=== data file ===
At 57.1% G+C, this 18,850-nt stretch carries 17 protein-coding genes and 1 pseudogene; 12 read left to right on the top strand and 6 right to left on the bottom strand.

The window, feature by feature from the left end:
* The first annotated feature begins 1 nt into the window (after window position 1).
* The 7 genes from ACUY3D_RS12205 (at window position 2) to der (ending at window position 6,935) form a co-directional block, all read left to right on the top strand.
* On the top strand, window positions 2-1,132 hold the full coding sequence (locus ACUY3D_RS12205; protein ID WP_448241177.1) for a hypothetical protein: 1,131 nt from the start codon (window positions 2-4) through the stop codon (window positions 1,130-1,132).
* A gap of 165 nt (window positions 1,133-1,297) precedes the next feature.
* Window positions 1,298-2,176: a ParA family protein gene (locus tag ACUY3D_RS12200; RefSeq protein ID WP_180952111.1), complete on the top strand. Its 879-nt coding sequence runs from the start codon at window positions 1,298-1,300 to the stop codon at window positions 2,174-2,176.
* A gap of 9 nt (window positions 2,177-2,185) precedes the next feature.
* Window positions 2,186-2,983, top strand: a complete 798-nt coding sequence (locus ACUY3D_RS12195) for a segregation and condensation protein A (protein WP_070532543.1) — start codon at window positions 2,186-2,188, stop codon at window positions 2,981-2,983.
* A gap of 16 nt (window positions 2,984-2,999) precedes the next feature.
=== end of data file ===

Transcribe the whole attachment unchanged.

At 57.1% G+C, this 18,850-nt stretch carries 17 protein-coding genes and 1 pseudogene; 12 read left to right on the top strand and 6 right to left on the bottom strand.

The window, feature by feature from the left end:
* The first annotated feature begins 1 nt into the window (after window position 1).
* The 7 genes from ACUY3D_RS12205 (at window position 2) to der (ending at window position 6,935) form a co-directional block, all read left to right on the top strand.
* On the top strand, window positions 2-1,132 hold the full coding sequence (locus ACUY3D_RS12205; protein ID WP_448241177.1) for a hypothetical protein: 1,131 nt from the start codon (window positions 2-4) through the stop codon (window positions 1,130-1,132).
* A gap of 165 nt (window positions 1,133-1,297) precedes the next feature.
* Window positions 1,298-2,176: a ParA family protein gene (locus tag ACUY3D_RS12200; RefSeq protein ID WP_180952111.1), complete on the top strand. Its 879-nt coding sequence runs from the start codon at window positions 1,298-1,300 to the stop codon at window positions 2,174-2,176.
* A gap of 9 nt (window positions 2,177-2,185) precedes the next feature.
* Window positions 2,186-2,983, top strand: a complete 798-nt coding sequence (locus ACUY3D_RS12195) for a segregation and condensation protein A (protein WP_070532543.1) — start codon at window positions 2,186-2,188, stop codon at window positions 2,981-2,983.
* A gap of 16 nt (window positions 2,984-2,999) precedes the next feature.